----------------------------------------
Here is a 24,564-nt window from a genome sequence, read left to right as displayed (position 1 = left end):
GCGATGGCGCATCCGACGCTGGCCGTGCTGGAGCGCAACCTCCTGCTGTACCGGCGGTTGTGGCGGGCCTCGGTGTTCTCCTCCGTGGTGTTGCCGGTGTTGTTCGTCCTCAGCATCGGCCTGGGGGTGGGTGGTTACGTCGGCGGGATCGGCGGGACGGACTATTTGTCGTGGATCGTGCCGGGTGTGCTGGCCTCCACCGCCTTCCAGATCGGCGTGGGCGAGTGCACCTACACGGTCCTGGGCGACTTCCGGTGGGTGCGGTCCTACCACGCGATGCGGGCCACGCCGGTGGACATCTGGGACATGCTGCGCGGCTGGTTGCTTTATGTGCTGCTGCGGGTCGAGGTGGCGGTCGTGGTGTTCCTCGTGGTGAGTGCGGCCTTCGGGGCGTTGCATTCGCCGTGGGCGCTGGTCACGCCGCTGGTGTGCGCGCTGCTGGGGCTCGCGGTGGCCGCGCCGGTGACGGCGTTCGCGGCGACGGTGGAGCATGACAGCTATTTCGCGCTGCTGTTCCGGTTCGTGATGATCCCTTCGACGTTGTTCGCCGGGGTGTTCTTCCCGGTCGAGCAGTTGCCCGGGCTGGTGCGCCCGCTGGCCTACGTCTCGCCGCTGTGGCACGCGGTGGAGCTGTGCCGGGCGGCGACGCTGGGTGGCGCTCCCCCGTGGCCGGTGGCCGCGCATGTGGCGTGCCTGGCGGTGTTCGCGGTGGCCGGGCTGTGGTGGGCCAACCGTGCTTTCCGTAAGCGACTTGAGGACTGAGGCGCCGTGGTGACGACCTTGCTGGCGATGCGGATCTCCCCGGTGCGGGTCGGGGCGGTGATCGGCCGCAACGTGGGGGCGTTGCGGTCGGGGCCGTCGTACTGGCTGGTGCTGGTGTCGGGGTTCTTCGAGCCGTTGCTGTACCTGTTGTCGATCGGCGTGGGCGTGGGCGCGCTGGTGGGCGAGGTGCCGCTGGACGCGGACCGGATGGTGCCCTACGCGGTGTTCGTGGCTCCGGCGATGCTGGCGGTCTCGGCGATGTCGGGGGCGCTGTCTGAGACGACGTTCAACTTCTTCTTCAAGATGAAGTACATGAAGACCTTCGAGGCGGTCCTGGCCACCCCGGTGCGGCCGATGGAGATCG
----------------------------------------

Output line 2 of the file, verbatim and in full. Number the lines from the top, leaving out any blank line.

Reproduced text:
GCGATGGCGCATCCGACGCTGGCCGTGCTGGAGCGCAACCTCCTGCTGTACCGGCGGTTGTGGCGGGCCTCGGTGTTCTCCTCCGTGGTGTTGCCGGTGTTGTTCGTCCTCAGCATCGGCCTGGGGGTGGGTGGTTACGTCGGCGGGATCGGCGGGACGGACTATTTGTCGTGGATCGTGCCGGGTGTGCTGGCCTCCACCGCCTTCCAGATCGGCGTGGGCGAGTGCACCTACACGGTCCTGGGCGACTTCCGGTGGGTGCGGTCCTACCACGCGATGCGGGCCACGCCGGTGGACATCTGGGACATGCTGCGCGGCTGGTTGCTTTATGTGCTGCTGCGGGTCGAGGTGGCGGTCGTGGTGTTCCTCGTGGTGAGTGCGGCCTTCGGGGCGTTGCATTCGCCGTGGGCGCTGGTCACGCCGCTGGTGTGCGCGCTGCTGGGGCTCGCGGTGGCCGCGCCGGTGACGGCGTTCGCGGCGACGGTGGAGCATGACAGCTATTTCGCGCTGCTGTTCCGGTTCGTGATGATCCCTTCGACGTTGTTCGCCGGGGTGTTCTTCCCGGTCGAGCAGTTGCCCGGGCTGGTGCGCCCGCTGGCCTACGTCTCGCCGCTGTGGCACGCGGTGGAGCTGTGCCGGGCGGCGACGCTGGGTGGCGCTCCCCCGTGGCCGGTGGCCGCGCATGTGGCGTGCCTGGCGGTGTTCGCGGTGGCCGGGCTGTGGTGGGCCAACCGTGCTTTCCGTAAGCGACTTGAGGACTGAGGCGCCGTGGTGACGACCTTGCTGGCGATGCGGATCTCCCCGGTGCGGGTCGGGGCGGTGATCGGCCGCAACGTGGGGGCGTTGCGGTCGGGGCCGTCGTACTGGCTGGTGCTGGTGTCGGGGTTCTTCGAGCCGTTGCTGTACCTGTTGTCGATCGGCGTGGGCGTGGGCGCGCTGGTGGGCGAGGTGCCGCTGGACGCGGACCGGATGGTGCCCTACGCGGTGTTCGTGGCTCCGGCGATGCTGGCGGTCTCGGCGATGTCGGGGGCGCTGTCTGAGACGACGTTCAACTTCTTCTTCAAGATGAAGTACATGAAGACCTTCGAGGCGGTCCTGGCCACCCCGGTGCGGCCGATGGAGATCG